UPDATE , March 16, 3:43 a.m.

The vote of no confidence and NYUAD

UPDATE , March 16, 3:43 a.m. FAS has passed a vote of no confidence in Sexton, Ross said. The motion, which stated "The Faculty of Arts and Science has ...

Mar 15, 2013

UPDATE , March 16, 3:43 a.m.
FAS has passed a vote of no confidence in Sexton, Ross said. The motion, which stated "The Faculty of Arts and Science has no confidence in John Sexton's leadership," was passed 298 to 224.
According to the press release from FAS, of the 569 faculty members who casted an e-ballot, 52 percent voted for having no confidence in John Sexton's leadership while 39 percent voted against the motion. Eight percent voted to abstain, and 113 eligible voters did not vote.
"In the coming days and weeks, we anticipate that the NYU community, along with the FAS senators, will be discussing the ramifications of this vote, the circumstances that gave rise to it and the next appropriate course of decisions and actions," the press release said.
Uleman added that FAS is working on its future plans.
In a statement, chair of the Board of Trustees Martin Lipton said while the Board is attentive to the vote by FAS, it still unanimously and strongly supports Sexton and his direction for NYU.
"The vote – although supported by fewer than half the tenured faculty in FAS – is a disappointing outcome, in part because it does not seem to take account of NYU’s progress over the last decade, in part because it does not take heed of the major challenges U.S. higher education faces now and in part because FAS has been the beneficiary of significant investment during John’s time," Lipton said in the statement.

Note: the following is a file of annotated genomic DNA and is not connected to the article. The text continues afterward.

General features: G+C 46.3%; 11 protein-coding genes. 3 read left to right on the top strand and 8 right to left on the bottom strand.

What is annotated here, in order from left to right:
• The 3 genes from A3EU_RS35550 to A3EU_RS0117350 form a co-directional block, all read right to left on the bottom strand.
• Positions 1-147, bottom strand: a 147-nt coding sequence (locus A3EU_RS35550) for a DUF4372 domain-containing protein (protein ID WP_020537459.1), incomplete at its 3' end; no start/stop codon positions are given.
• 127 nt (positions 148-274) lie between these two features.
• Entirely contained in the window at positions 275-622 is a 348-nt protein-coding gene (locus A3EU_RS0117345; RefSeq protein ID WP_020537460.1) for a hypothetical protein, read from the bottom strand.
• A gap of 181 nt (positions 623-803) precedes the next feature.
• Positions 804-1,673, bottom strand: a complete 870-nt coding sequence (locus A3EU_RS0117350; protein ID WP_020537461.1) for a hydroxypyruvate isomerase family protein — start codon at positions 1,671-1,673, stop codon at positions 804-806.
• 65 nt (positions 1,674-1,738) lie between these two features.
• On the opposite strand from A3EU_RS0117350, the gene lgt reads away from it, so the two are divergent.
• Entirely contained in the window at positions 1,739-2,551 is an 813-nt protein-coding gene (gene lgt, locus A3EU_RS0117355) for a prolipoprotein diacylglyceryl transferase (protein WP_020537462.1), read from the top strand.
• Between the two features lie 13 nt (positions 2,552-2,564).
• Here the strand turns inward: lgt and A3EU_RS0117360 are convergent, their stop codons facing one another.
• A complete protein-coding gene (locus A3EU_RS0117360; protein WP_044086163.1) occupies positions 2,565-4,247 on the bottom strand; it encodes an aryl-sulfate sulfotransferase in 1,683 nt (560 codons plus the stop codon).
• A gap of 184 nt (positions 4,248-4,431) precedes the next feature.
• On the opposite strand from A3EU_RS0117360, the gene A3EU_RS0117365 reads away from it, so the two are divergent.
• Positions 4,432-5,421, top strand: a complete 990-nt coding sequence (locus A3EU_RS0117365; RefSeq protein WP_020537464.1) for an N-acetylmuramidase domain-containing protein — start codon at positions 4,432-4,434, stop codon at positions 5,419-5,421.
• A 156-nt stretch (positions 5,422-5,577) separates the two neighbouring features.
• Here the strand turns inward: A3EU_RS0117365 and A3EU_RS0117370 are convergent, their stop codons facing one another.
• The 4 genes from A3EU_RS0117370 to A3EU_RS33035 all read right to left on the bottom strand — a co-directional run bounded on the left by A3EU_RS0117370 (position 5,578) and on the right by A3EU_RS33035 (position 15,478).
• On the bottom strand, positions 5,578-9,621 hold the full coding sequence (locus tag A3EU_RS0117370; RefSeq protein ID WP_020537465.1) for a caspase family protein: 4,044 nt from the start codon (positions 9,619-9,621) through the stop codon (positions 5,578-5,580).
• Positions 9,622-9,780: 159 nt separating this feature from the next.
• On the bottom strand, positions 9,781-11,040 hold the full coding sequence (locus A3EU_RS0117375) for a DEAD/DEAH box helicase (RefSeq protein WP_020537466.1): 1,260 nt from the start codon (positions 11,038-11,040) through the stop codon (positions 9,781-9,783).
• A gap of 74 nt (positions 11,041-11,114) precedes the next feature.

He said the Board passed a resolution in February affirming its support for Sexton and the university's current course.
Lipton added the Board will start a conversation over the next two months by meeting with various stakeholders in the NYU community to discuss the future of the university's governance.
In a statement, Sexton said he also looks forward to working with the faculty to maintain NYU's academic trajectory and prepare for the challenges ahead.
"In the university setting, we believe in debate and criticism; it helps us improve," Sexton said in the statement. "That will be particularly important in the months and years ahead because we are at a moment that compels meaningful change in higher education."
No-confidence votes are not unprecedented in higher education institutions. In 2005, Faculty of Arts and Sciences of Harvard University passed a vote of no confidence in the then university President Lawrence Summers. The vote resulted in resignation of Summers almost a year later. Last year, Kean University's faculty senate passed a vote of no confidence against the university President Dawood Farahi. He remains president of the institution, however.
March 15, 10:10 p.m.
Faculty of Arts and Science has been conducting a five-day vote of no confidence in NYU President John Sexton this week. The vote, which began on Monday and will close at 6 p.m. EST on Friday, has been held electronically. Jim Uleman, chair of the FAS faculty senators, said 682 full-time tenured and tenure track faculty are eligible to cast a ballot. Uleman said none of the voters have primary appointments in NYUAD, however. Because many FAS faculty travel back and forth between New York and Abu Dhabi, the number of FAS faculty who are currently in Abu Dhabi is not available.
The no-confidence vote, happening for the first time in NYU's history, comes after a preliminary vote FAS held last year in which about 280 faculty participated. Approximately 56 percent voted in favor of holding a no-confidence vote in Sexton. Many pointed to the growing opposition to Sexton and raised concerns in transparency within the university, global expansion and NYU 2031 — the university’s plan to add 6 million square feet to its New York campus by 2031.